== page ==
The interviewer was Gretchen Rubin on The Happiness Project - a blog with the subtitle: A chronicle of my attempts to test-drive every tip, principle and scientific study that promotes happiness. (Hmmm - happiness is scientific?)
Back to Seth:
"There are two secrets to creativity:
1. Understand that there's no gene for it. No cultural or family history required. Creativity isn't a gift from above, it's something that everyone is capable of.
2. The only thing that prevents your creativity from showing up is fear. Fear of being laughed at, fear of being wrong, fear of seeming uninformed. So many creative exercises and habits revolve around overcoming that fear.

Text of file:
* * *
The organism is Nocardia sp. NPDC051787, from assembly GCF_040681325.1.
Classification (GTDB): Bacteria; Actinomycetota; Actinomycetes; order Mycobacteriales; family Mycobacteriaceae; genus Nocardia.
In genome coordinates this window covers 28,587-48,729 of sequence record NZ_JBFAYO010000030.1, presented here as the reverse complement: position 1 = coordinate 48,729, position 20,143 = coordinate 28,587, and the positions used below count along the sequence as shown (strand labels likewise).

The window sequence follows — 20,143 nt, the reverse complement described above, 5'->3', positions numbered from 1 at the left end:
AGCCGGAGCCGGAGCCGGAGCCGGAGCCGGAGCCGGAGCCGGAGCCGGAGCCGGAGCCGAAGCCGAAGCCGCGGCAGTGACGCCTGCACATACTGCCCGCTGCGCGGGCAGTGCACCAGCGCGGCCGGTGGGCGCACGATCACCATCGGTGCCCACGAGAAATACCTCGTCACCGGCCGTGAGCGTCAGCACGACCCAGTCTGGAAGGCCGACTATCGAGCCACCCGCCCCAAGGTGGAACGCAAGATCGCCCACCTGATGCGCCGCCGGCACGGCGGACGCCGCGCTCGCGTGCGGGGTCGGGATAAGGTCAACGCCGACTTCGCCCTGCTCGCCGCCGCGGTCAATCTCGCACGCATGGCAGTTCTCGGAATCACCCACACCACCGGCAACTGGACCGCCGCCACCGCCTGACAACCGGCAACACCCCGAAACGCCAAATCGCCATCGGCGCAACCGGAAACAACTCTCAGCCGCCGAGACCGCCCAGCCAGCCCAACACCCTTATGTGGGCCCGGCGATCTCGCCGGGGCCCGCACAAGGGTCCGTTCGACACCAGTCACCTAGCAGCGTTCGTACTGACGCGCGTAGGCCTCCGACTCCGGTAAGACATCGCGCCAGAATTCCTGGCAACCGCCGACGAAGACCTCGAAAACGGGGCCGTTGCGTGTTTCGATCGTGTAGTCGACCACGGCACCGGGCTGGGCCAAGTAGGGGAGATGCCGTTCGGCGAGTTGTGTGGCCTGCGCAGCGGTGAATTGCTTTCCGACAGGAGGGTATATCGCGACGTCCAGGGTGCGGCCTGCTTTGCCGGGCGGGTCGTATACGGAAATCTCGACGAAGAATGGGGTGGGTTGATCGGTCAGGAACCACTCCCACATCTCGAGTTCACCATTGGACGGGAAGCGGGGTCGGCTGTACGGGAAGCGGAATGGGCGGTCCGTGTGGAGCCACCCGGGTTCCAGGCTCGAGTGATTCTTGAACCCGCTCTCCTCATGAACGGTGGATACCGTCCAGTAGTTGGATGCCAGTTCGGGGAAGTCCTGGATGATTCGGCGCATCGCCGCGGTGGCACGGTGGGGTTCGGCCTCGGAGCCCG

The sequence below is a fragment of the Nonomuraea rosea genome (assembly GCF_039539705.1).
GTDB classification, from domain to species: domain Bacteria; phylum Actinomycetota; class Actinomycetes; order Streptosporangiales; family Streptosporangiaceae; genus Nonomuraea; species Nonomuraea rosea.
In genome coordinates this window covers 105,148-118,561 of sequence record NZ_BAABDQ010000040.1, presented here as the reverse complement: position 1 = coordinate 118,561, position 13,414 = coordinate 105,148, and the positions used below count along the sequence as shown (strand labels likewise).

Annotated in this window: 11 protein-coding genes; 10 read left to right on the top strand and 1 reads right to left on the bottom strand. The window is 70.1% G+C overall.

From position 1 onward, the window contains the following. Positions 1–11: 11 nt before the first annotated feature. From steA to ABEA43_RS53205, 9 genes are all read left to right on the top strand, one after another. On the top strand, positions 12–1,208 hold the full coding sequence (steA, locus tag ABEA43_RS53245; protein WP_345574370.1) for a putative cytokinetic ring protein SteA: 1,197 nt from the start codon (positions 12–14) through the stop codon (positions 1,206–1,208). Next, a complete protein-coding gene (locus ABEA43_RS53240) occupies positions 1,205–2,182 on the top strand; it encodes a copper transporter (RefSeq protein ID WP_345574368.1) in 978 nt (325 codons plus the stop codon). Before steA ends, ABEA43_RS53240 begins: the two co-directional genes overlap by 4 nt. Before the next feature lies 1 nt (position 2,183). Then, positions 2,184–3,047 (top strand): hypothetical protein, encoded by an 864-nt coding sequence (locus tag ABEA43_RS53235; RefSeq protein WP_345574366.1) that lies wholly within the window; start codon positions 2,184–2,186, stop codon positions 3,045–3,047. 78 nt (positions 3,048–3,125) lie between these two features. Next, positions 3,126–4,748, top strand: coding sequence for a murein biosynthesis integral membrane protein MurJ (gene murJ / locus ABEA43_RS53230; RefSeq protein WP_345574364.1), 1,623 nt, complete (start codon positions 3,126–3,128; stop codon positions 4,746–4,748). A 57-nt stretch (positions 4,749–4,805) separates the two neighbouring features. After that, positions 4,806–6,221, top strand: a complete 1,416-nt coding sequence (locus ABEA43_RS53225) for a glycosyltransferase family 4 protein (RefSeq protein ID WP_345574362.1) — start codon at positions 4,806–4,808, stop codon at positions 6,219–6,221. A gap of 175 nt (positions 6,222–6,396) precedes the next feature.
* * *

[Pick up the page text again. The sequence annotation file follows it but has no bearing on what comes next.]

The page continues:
For me, the single best thing you can do to become more creative is to be wrong more often. Creative people are wrong all the time (look at Apple's long string of failures). The goal is to create a safe place to be wrong, a way to be wrong without destroying yourself. The more wrong I am, the more often, the better I seem to get at being creative."
I can certainly agree with Seth about the fear aspect: it's very easy to think 'no one will like this - I'm going to make a fool of myself [especially when it comes to acting, or performing my own music] - this stuff isn't as good as so-and-so's' - and more. It's something you have to keep stepping up on top of and ignoring.